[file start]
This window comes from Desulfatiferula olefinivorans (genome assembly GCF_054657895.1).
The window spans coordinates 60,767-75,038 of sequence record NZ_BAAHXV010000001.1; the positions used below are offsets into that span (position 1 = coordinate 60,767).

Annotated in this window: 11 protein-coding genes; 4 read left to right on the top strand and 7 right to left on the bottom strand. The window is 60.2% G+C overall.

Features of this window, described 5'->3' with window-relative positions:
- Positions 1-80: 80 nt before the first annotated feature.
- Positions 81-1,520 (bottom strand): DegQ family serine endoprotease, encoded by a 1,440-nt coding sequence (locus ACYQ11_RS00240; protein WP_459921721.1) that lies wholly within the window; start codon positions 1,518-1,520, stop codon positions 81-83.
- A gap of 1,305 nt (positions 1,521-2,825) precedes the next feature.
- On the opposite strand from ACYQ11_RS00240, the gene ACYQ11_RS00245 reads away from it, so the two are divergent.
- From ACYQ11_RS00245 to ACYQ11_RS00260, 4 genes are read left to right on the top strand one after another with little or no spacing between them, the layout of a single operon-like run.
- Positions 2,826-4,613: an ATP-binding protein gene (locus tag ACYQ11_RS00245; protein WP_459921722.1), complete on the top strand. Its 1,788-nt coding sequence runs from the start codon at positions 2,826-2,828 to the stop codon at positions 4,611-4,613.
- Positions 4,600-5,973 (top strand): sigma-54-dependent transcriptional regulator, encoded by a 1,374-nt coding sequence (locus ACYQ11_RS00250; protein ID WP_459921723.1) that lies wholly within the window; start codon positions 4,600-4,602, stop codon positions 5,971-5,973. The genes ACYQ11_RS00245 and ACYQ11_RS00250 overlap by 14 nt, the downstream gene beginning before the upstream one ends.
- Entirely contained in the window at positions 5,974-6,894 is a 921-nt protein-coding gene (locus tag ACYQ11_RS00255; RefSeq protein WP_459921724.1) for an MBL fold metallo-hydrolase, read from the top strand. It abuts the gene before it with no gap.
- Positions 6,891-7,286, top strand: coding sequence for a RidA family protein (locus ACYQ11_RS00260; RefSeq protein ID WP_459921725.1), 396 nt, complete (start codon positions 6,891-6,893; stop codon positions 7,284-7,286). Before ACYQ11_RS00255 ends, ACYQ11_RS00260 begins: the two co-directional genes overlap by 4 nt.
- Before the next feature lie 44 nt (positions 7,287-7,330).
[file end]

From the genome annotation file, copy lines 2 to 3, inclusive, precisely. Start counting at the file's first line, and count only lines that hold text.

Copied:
The window spans coordinates 60,767-75,038 of sequence record NZ_BAAHXV010000001.1; the positions used below are offsets into that span (position 1 = coordinate 60,767).

Annotated in this window: 11 protein-coding genes; 4 read left to right on the top strand and 7 right to left on the bottom strand. The window is 60.2% G+C overall.